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When CDP products first appeared a few years ago, the benefits were clear, but implementation and other issues quickly stifled interest. Now CDP is making a comeback, and it might just be the future of data backup.
Continuous data protection (CDP) and related products are the future of backup. There's no question CDP products failed to live up to the hype when they first appeared several years ago. But it's also true that the way CDP was (and is) designed solves virtually every major problem that has plagued backup and recovery systems for decades, and offers recovery time objectives (RTOs) and recovery point objectives (RPOs) that traditional backup systems can only dream of. Current CDP products have also addressed most of the shortcomings the first batch of products had. The CDP buzz may be gone, but the reality of CDP is stronger than ever.
A few years ago it seemed like every other booth at storage trade shows was occupied by a CDP vendor, and a steady stream of technical articles extolled the virtues of continuous data protection. But hardly anybody bought the story or the products. Some pundits even joked that CDP stood for "Customers Didn't Purchase." The failure of continuous data protection was so complete that only two of the original CDP vendors were left standing. The others were acquired by larger companies that believed in the technology enough to buy a product that often had few or no customers.
Why CDP 1.0 tanked
So, if CDP was such a good idea, why didn't anyone buy it? There are several reasons.
First, most of the companies offering CDP were startups. The worry, of course, was that you would invest money, time and energy in a startup and its product only to see the company go out of business. Sadly, those fears were realized in this case: Asempra Technologies Inc., Double-Take Software Inc., FilesX, Kashya Inc., Mendocino Software Inc., Revivio Inc., Storactive Inc. and XOsoft Inc. were all acquired by other companies, and some (although not all) of these acquisitions resulted in very rocky experiences for the few customers who had purchased their CDP products.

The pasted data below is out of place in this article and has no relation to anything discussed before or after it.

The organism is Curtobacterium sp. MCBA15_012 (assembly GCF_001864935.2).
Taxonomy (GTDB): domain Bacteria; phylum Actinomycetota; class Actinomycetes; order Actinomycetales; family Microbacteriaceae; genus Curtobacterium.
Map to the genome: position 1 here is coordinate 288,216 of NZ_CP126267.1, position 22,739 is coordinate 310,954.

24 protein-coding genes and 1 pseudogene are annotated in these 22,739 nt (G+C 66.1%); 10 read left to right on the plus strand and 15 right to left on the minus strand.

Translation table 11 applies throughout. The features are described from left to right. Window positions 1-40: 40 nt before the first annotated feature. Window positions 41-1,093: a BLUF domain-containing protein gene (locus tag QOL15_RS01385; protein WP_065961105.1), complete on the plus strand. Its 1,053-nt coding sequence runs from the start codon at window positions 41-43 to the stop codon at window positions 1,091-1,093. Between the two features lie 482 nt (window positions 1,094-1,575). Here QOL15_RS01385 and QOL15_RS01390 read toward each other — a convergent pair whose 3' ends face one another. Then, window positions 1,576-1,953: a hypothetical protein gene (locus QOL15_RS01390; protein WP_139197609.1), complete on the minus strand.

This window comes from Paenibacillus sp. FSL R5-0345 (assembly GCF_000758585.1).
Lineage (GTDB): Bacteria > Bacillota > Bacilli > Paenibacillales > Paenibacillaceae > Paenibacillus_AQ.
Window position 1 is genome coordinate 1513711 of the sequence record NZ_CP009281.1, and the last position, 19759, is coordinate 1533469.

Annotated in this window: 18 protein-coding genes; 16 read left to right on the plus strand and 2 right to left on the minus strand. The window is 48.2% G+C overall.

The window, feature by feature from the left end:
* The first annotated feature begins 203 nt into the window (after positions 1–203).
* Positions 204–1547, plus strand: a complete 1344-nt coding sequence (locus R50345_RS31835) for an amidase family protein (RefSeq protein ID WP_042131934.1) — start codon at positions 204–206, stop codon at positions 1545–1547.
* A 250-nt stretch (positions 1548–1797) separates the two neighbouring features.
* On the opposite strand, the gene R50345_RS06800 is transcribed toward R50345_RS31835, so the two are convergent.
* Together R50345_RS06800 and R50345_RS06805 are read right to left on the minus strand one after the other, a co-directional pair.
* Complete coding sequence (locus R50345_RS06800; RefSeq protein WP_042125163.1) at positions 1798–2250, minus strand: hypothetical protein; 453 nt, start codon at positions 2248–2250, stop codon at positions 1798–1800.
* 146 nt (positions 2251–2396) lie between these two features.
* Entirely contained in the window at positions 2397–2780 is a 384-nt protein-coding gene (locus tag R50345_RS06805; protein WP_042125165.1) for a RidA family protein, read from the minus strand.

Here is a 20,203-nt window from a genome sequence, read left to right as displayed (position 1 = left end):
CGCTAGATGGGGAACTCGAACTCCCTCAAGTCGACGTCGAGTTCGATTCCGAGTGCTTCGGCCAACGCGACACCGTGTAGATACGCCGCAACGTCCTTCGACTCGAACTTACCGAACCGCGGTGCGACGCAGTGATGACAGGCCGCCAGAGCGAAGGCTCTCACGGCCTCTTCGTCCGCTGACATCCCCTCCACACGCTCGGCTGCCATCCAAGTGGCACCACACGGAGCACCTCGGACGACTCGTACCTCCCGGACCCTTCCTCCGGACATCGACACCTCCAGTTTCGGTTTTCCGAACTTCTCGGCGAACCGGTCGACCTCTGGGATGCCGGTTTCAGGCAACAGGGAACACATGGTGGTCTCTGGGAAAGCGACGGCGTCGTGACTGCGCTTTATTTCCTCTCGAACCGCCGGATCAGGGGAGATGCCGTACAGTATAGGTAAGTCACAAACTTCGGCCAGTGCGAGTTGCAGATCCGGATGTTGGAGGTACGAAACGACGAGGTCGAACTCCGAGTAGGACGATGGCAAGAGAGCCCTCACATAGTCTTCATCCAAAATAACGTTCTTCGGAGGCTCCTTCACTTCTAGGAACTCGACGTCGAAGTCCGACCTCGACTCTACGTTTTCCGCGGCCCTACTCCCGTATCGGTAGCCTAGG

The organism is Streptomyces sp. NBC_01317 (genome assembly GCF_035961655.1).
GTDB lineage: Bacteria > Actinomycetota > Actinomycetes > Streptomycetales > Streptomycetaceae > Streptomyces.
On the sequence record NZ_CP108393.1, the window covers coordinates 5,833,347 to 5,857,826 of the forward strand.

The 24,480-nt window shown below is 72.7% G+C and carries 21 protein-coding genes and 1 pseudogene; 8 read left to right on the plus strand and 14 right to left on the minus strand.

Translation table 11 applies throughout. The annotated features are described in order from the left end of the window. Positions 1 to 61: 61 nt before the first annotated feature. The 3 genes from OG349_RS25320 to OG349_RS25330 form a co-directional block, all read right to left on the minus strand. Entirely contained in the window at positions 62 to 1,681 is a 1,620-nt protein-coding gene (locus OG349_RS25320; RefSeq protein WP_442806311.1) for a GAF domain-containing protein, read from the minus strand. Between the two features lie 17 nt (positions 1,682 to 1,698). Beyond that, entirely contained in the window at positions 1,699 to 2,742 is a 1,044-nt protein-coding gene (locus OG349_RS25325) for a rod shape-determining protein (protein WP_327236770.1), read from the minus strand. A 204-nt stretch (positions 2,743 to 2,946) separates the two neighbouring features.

Continuous data protection was also a big pill to swallow. While you could technically run a CDP system in parallel with your traditional backup system, very few people had the budget or time to do that. Therefore, you had to justify replacing your production backup system with CDP. But because it was so different from what people were used to, CDP was hard to fully understand and was a hard sell to replace traditional backup.
Another real problem was that the products sometimes weren't fully up to the task. For example, users were often forced to choose between an on-site or off-site copy of their data because most CDP products couldn't deliver both. This meant one product had to be used for operational recovery and another for disaster recovery (DR). Many CDP products were also ignorant of the applications they were backing up. Continuous data protection vendors said they had no more of a requirement to understand applications than a storage array did. Technically true perhaps, but it didn't give users the warm fuzzy feeling they were used to; they wanted a CDP product that was application-aware. CDP also required a lot more storage than traditional backup products or snapshots, so CDP customers were unable to have very long retention periods. This required them to have a separate solution for long-term retention.
This was first published in August 2010